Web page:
New measures could be taken in the northwest of England as soon as Wednesday due to growing cases, understands.
Leaders in northern England have warned that some coronavirus restrictions will have a “negative impact” on the country and the region’s global economy.
Their comments come as Prime Minister Boris Johnson is expected to make a statement to Members of Parliament on Monday in anticipation of the launch of a three-pronged plan for the closure of England.
In a letter to the councilor and health and housing secretaries on Friday, mayors and councilors said further closures would lead to “demolition” in the region.
“Other locks will have a negative impact on our urban and urban areas and the overall economy of the region. It will lead to the balance of our region and end the good work we have done over the past decade to improve the well-being of our people.”
New measures could be implemented in northwestern England as soon as Wednesday due to growing COVID-19 cases, understands.
Several opportunities were given during a telephone meeting between local leaders and Westminster figures, including Prime Minister Sir Edward Lister’s chief strategic adviser, on Friday.
Housing Secretary Robert Jenrick was also on the phone.
Sources at the meeting told that the government had proposed measures to stop people moving in and out of the worst-affected areas.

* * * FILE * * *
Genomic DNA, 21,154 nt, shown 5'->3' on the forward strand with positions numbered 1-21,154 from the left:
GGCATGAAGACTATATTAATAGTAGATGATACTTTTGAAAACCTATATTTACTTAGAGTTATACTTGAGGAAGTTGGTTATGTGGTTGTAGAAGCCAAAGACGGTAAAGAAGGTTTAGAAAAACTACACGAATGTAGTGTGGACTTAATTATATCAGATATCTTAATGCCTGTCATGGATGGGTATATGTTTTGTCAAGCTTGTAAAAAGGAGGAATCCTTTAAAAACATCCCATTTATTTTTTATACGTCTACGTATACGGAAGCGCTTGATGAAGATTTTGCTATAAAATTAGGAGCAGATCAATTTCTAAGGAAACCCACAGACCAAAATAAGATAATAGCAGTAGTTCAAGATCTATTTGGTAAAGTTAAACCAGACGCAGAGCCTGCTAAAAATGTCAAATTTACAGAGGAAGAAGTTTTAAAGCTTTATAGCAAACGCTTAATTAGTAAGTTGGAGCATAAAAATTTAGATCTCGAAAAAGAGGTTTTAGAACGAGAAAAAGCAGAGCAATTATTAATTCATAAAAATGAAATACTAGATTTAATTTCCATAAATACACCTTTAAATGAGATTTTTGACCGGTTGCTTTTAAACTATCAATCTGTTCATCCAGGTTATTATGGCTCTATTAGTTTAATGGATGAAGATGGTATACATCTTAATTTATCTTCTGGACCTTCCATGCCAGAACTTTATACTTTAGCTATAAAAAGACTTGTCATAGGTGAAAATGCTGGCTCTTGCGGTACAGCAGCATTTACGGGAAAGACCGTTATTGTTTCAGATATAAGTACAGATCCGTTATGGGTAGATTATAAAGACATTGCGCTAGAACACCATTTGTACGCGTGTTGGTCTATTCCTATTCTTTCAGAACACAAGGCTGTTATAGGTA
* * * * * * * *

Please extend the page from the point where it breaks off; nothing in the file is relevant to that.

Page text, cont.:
Sources also said the government plans to submit its proposed measures to Parliament on Monday for implementation on Wednesday.
The three-phase program – known as Local COVID Information Levels – is expected to be medium, high and very high.
Under very high notice, bars and bars will need to close, but not restaurants.
Sir Edward said it was “very likely” that some local areas would face “other limitations” due to the “increased incidence” of COVID-19.
In a letter to members of parliament, he said the government would discuss difficult decisions with local leaders.
Sir Edward added that Mr Johnson believes local leaders should “help formulate roadmap in the most affected areas”.
Expected measures in the north of England come as Fiona Lemmens, chairman of the NHS Liverpool Clinical Commissioning Group, said the situation at Aintree and Royal hospitals was “grave”.
The new borders will be unveiled in northwestern Wales at 6pm on Saturday.
It follows a sharp increase in cases in Bangor, said First Minister Mark Drakeford.
The development comes amid concerns that the expansion of the UK-wide Job Support Scheme, announced by Councilor Rishi Sunak, may not be enough.
Business workers who have been forced to close due to tight-closing measures will have two-thirds of their government-paid salaries.
Mr Sunak said the policy would “provide businesses with security” and provide “fair support in a timely manner”.
Four northern mayors have said the expansion of the program is “just the beginning”.
They and other northern leaders will meet on Saturday to discuss the idea “in detail”.
Mel Green, manager of Black Bull in Otley, West Yorkshire, said two-thirds of a person’s income would “not reduce it”.
Bar trading is one where “everyone at the lowest national income is very good”, and many workers “live together and have reduced hours”, he said.
In a typical daily rehabilitation, another 13,864 coronavirus cases and more than 87 deaths were announced across the UK on Friday.
Five of the 22 European regions with the highest levels of coronavirus infection in the north of England, analysis said.